What do you think of when someone brings up elite gymnastics? Young, petite girls who have dedicated their youth to gymnastics? They have to look a certain way to be good at gymnastics right? Think again!
We have seen some excellent results from the Aussie gymnasts at these Commonwealth Games and we are so proud to have them as role models within our sport because they are true examples of how gymnastics has evolved.
The average age of the Australian Women's Artistic Gymnastics Commonwealth Games team in 20.2 years. Everyone of these amazing athletes is an adult and still training at the highest level on competition possible.
The average height of the team is 162cm (5'4"). How much shorter is a gymnast than the general population? Only 2cm!! The average height of an Australian women is 164cm.
There are no rules on how you need to look to be a gymnast.
Gymnasts are not born they are built!
Gymnastics teaches children skills for life. It is a sport the teaches self confidence and determination. Gymnastics takes away instant gratification and shows children that hard work pays off. Why would you limit a child's access to these life long learning opportunities based off their physical appearance?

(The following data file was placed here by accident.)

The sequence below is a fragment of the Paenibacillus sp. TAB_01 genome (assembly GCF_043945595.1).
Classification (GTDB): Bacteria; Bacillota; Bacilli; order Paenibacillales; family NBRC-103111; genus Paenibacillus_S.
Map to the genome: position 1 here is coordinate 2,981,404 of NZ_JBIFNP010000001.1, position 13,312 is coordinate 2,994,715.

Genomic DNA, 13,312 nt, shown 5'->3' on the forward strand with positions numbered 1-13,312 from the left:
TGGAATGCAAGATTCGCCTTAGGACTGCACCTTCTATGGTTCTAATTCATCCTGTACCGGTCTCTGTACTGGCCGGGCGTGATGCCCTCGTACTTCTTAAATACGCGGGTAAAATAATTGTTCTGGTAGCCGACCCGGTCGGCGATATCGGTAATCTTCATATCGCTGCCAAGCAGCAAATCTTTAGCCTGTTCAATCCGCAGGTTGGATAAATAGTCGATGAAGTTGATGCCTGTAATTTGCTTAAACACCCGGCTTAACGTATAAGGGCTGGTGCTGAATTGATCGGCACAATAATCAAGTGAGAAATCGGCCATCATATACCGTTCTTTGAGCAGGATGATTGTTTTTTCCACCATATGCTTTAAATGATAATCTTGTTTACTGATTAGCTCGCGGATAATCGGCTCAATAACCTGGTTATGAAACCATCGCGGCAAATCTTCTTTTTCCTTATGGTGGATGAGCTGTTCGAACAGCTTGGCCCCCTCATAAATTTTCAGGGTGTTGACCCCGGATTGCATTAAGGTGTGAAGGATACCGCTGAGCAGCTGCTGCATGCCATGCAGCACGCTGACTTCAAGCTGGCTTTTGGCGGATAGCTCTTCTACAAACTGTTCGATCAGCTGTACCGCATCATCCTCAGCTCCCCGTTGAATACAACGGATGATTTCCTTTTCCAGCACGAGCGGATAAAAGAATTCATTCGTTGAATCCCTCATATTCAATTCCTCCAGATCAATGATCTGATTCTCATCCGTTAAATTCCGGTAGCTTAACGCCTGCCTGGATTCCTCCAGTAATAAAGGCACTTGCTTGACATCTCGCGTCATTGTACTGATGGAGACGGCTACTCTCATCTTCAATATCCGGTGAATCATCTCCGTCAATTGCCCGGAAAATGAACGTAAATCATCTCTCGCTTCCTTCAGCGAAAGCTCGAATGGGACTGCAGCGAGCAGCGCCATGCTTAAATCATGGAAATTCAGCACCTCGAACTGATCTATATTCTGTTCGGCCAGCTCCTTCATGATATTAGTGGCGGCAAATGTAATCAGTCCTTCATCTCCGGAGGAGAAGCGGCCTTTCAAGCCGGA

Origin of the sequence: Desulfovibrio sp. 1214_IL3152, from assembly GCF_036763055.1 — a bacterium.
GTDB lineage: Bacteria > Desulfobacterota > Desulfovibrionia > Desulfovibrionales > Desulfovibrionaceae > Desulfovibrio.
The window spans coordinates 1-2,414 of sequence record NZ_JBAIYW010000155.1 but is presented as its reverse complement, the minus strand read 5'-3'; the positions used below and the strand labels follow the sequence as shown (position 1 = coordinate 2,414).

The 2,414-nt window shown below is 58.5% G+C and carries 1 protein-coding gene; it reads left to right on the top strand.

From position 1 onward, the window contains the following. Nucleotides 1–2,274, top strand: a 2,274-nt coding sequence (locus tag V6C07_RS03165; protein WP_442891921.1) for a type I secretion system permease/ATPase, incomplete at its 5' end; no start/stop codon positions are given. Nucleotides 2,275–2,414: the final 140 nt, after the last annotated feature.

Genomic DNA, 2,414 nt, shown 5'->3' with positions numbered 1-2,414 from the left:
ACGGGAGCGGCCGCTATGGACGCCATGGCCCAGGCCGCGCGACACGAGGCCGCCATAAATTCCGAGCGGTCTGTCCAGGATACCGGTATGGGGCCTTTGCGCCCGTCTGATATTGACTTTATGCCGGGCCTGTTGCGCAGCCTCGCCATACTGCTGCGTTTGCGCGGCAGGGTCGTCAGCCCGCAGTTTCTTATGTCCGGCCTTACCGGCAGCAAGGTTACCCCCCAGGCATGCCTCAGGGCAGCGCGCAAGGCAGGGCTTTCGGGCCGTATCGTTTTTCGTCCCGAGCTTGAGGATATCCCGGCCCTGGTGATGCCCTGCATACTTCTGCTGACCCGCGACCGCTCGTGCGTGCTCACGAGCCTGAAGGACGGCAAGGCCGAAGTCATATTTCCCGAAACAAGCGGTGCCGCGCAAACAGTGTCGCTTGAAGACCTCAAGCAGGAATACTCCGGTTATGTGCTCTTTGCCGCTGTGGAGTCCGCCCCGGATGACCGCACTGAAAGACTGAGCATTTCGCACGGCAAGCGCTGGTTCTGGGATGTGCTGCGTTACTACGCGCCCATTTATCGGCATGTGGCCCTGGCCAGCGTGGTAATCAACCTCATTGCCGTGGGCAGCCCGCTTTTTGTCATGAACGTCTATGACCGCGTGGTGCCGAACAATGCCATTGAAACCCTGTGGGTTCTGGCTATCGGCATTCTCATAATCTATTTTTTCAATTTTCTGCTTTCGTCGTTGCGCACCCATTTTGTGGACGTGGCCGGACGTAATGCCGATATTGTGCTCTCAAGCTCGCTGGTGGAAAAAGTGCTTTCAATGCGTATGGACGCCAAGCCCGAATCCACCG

Help us change the general populations ideas about what you "need to be" to be a gymnast. The only thing you need is to walk through the front door of a gymnastics club.
Our Son has always been an active kid, even as a baby.
We have introduced him to many different sports over the years, but none of them seemed to give him enjoyment or a sense of belonging.
Our daughter had been attending FCGC for about 6 months, when a skills session in the holidays sounded perfect for our son.
It was amazing to see the excitement and joy in his face. He talked about it for about 1 hour afterwards. We spoke to him about maybe a trail lesson, explaining it would be quite different to the very fun skill session he just did. He didn’t even think about it, it was a solid YES.
His trail lesson was brilliant, lots of encouragement from coaches, small class sizes, demonstrations and best of all fun. He came upstairs with a new found bounce in his step and the first words he said to us was “Can I keep it?” That was almost 1.5 years ago, and he is still just as passionate about lessons now.
During this time he has had both male and female coaches. I personally love that FCGC has so many male role models in such a female dominated sport. Our son has learnt more than just fitness, strength, and balance. He has learnt team skills, social skills, responsibility and community spirit.